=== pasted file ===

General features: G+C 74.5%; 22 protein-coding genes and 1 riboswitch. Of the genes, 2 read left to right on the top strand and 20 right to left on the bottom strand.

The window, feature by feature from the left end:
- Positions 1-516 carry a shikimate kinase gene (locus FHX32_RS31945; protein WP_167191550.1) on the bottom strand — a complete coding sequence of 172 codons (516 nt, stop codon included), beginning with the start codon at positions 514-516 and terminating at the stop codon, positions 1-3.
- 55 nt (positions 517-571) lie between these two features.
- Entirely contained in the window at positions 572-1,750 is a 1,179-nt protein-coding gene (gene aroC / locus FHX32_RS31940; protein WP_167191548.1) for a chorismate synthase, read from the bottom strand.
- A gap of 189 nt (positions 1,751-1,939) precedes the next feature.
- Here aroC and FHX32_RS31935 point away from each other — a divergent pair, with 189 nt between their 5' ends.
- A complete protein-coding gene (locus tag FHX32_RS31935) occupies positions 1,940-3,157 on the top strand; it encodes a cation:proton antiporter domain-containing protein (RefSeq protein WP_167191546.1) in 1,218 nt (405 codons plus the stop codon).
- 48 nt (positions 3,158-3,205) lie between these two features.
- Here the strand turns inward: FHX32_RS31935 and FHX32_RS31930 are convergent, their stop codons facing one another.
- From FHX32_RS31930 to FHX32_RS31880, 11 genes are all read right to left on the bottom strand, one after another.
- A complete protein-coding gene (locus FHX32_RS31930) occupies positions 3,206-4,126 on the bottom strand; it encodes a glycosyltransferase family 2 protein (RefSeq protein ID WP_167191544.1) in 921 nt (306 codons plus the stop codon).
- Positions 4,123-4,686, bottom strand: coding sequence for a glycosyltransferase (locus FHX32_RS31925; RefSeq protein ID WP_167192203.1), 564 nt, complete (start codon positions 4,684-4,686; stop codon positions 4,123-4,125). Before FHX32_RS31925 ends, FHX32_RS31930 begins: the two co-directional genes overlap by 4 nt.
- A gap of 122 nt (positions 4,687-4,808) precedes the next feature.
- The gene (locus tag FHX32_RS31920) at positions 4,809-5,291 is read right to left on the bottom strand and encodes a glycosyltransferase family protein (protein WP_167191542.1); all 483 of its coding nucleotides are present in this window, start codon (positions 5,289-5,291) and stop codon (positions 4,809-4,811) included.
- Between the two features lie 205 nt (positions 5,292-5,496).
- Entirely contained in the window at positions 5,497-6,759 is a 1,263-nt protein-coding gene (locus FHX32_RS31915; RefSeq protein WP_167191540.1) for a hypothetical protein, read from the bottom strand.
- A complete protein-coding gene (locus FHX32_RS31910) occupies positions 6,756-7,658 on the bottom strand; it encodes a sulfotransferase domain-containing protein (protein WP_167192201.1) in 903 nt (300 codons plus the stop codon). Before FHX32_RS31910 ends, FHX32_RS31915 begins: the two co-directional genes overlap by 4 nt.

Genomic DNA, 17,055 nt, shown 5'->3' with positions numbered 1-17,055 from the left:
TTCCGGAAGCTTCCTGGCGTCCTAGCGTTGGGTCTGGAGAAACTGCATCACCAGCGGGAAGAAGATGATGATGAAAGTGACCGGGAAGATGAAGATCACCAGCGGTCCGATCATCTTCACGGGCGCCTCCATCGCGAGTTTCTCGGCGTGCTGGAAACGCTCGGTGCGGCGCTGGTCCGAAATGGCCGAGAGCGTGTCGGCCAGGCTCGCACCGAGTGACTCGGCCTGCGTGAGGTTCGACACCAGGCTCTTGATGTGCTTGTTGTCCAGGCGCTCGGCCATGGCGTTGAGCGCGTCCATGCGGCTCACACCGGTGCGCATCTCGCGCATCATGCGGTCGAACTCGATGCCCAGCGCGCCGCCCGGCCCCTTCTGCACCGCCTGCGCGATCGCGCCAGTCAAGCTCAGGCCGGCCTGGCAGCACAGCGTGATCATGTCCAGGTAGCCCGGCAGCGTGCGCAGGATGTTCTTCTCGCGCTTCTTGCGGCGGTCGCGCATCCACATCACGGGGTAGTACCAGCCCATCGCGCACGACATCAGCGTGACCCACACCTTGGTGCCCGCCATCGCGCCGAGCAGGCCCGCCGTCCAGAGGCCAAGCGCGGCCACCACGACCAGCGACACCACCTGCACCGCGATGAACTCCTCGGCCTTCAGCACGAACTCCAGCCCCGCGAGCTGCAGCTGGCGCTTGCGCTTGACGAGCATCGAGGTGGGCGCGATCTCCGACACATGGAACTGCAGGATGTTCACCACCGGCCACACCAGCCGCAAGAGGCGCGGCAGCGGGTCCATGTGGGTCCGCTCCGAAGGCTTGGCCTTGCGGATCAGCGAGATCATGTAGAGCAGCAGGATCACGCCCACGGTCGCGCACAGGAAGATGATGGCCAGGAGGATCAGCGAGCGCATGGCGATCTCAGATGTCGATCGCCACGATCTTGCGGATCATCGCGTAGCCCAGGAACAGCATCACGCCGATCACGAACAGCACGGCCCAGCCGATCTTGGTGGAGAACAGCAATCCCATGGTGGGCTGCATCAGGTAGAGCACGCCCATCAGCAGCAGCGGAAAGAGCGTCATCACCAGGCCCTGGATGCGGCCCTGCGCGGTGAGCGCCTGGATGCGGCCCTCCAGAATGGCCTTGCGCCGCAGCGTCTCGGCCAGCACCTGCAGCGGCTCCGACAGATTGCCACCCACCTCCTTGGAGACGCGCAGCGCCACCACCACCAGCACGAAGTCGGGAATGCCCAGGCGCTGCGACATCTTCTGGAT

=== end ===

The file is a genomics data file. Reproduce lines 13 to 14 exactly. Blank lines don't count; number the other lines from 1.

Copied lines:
- Positions 4,123-4,686, bottom strand: coding sequence for a glycosyltransferase (locus FHX32_RS31925; RefSeq protein ID WP_167192203.1), 564 nt, complete (start codon positions 4,684-4,686; stop codon positions 4,123-4,125). Before FHX32_RS31925 ends, FHX32_RS31930 begins: the two co-directional genes overlap by 4 nt.
- A gap of 122 nt (positions 4,687-4,808) precedes the next feature.